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Inside the Market Gauging what’s ahead for strong run in commodity prices, mining stocks

Commodity prices and mining stocks are performing far better than global economic activity indicates they should – a situation that can’t last for long. The industry trends encapsulate a far broader investor dilemma where asset prices are climbing despite slowing global growth and weakening corporate profits.

The accompanying chart is one of my favourites and I run it every month. The purple line represents the S&P GSCI Industrial Metals Index. The blue line is the JPMorgan Global Manufacturing Purchasing Managers Index (PMI), a benchmark that compiles surveys of manufacturing executives across the world on business activity, hiring and new orders for goods. The latest PMI reading was released on Feb. 1.

It makes sense that metals prices should track global manufacturing activity – more manufacturing means more demand for the materials to make goods – and indeed the two lines on the chart move closely together for the majority of the time period depicted.

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In January, however, the global economy continued deteriorating, thanks to weak data from Europe and Asia, while commodity prices ticked higher.

Past performance suggests that the recent divergence on the chart will close, and this can happen in two ways. Either economic data improve or metal prices correct lower. In attempting to predict which scenario is more likely, it’s important to remember that the PMI survey is backward-looking while commodity prices often represent a bet on future demand levels, at least in part.

RECENT DIVERGENCE, EMERGING TENSION

S&P GSCI Industrial Metals

Index YoY % change

50%

8%

JPM Global Manufacturing

PMI index YoY % change

40

6

30

4

20

2

10

0

0

-2

-10

-4

-20

-6

-30

-40

-8

2014

2015

2016

2017

2018

‘19

JOHN SOPINSKI/THE GLOBE AND MAIL

SOURCE: scott barlow; bloomberg

RECENT DIVERGENCE, EMERGING TENSION

S&P GSCI Industrial Metals

Index YoY % change

JPM Global Manufacturing

PMI index YoY % change

50%

8%

40

6

30

4

20

2

10

0

0

-2

-10

-4

-20

-6

-30

-40

-8

2014

2015

2016

2017

2018

‘19

JOHN SOPINSKI/THE GLOBE AND MAIL

SOURCE: scott barlow; bloomberg

RECENT DIVERGENCE, EMERGING TENSION

S&P GSCI Industrial Metals

Index YoY % change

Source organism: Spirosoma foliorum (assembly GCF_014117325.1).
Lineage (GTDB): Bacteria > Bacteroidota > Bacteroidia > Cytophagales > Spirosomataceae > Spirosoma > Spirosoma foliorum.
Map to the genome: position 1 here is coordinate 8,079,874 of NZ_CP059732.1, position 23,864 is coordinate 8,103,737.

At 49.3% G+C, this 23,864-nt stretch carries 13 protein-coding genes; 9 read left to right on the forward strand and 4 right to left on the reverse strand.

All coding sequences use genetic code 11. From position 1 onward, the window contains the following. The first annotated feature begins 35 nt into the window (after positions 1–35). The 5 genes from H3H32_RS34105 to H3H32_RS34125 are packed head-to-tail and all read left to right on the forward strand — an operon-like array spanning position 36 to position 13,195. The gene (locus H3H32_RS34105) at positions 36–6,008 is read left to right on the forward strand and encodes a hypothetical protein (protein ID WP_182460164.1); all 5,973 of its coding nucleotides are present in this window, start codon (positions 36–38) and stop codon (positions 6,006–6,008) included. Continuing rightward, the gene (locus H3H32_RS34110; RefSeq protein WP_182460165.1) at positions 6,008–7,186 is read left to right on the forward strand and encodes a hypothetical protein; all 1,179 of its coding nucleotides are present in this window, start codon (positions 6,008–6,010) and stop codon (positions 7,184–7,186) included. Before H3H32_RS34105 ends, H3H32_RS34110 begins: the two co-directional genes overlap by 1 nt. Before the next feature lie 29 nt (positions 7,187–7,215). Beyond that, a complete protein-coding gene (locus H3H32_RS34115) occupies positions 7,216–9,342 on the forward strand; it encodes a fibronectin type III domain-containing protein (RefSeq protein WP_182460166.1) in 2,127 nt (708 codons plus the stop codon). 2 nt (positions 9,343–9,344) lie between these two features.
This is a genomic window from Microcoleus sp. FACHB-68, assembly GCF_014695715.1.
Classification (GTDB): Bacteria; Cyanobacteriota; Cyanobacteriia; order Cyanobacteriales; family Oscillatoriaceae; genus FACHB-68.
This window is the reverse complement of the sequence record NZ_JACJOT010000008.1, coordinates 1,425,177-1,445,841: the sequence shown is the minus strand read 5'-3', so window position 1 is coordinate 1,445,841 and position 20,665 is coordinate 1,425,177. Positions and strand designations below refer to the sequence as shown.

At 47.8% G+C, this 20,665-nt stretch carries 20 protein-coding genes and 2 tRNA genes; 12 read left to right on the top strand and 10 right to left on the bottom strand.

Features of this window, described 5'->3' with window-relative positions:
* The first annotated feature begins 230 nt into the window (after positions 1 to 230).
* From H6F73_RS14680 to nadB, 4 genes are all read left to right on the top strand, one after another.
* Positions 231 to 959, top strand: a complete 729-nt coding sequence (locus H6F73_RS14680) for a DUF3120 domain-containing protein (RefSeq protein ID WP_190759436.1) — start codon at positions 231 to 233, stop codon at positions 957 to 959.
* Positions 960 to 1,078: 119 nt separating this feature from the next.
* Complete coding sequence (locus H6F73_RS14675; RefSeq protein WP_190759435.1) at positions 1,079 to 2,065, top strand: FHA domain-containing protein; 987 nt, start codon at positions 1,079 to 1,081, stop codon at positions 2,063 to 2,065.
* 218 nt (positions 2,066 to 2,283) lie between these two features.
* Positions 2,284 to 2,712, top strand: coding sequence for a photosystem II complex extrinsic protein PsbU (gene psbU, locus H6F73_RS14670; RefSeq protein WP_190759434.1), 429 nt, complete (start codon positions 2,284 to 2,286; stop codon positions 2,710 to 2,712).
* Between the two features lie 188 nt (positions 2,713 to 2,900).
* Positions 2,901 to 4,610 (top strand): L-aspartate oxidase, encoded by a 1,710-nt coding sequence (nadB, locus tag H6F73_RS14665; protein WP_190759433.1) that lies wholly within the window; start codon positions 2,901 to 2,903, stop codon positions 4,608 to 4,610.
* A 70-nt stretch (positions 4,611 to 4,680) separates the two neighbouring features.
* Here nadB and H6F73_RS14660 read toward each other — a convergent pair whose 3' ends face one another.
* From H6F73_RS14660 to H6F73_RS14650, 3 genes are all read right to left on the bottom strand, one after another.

JPM Global Manufacturing

PMI index YoY % change

50%

8%

40

6

30

4

20

2

10

0

0

-2

-10

-4

-20

-6

-30

-40

-8

2014

2015

2016

2017

2018

‘19

JOHN SOPINSKI/THE GLOBE AND MAIL, SOURCE: scott barlow; bloomberg

Analysts’ forward-looking commentary on metals prices has been positive of late. Citigroup’s Maximilian Layton, for example, is predicting a 10-per-cent rally in copper prices as demand from China firms at a time of low global inventories. Nickel prices have already jumped more than 20 per cent from January lows, thanks to expected demand for batteries as electric vehicle sales rise.

The economic data are also improving. The global version of Citi’s Economic Surprise Index, which measures economic reports relative to consensus forecasts, has been moving higher. At minus 14.4 it’s still in negative territory, which indicates that the more relevant data are still being reported below expectations. But this is a major improvement from the minus-26 reading on Jan. 11.

Recent evidence makes an economic recovery a more likely scenario than a sharp drop in metals prices, although that could change. Further weakness in global growth data would make it difficult for metals prices and mining stocks to hold recent gains.

The chart represents a tension between bullish sentiment (metals prices) and fundamentals that is also apparent in equity markets. The S&P 500 has rallied more than 9 per cent in 2019 despite a continuing fourth-quarter earnings season that has seen full-year profit guidance drop dramatically. According to CNBC, analysts are now expecting a year-over-year decline of 0.8 per cent in S&P 500 earnings for the first quarter of 2019. In September, the same analysts predicted profit growth of 6.7 per cent for the first quarter.

For commodities and equities, December was awful and 2019 has shown a strong recovery. Investors are now looking for signs of sustainable new trends, and global economic growth and corporate earnings are likely to drive short-term results.

Scott Barlow, Globe Investor’s in-house market strategist, writes exclusively for our subscribers at Inside the Market.

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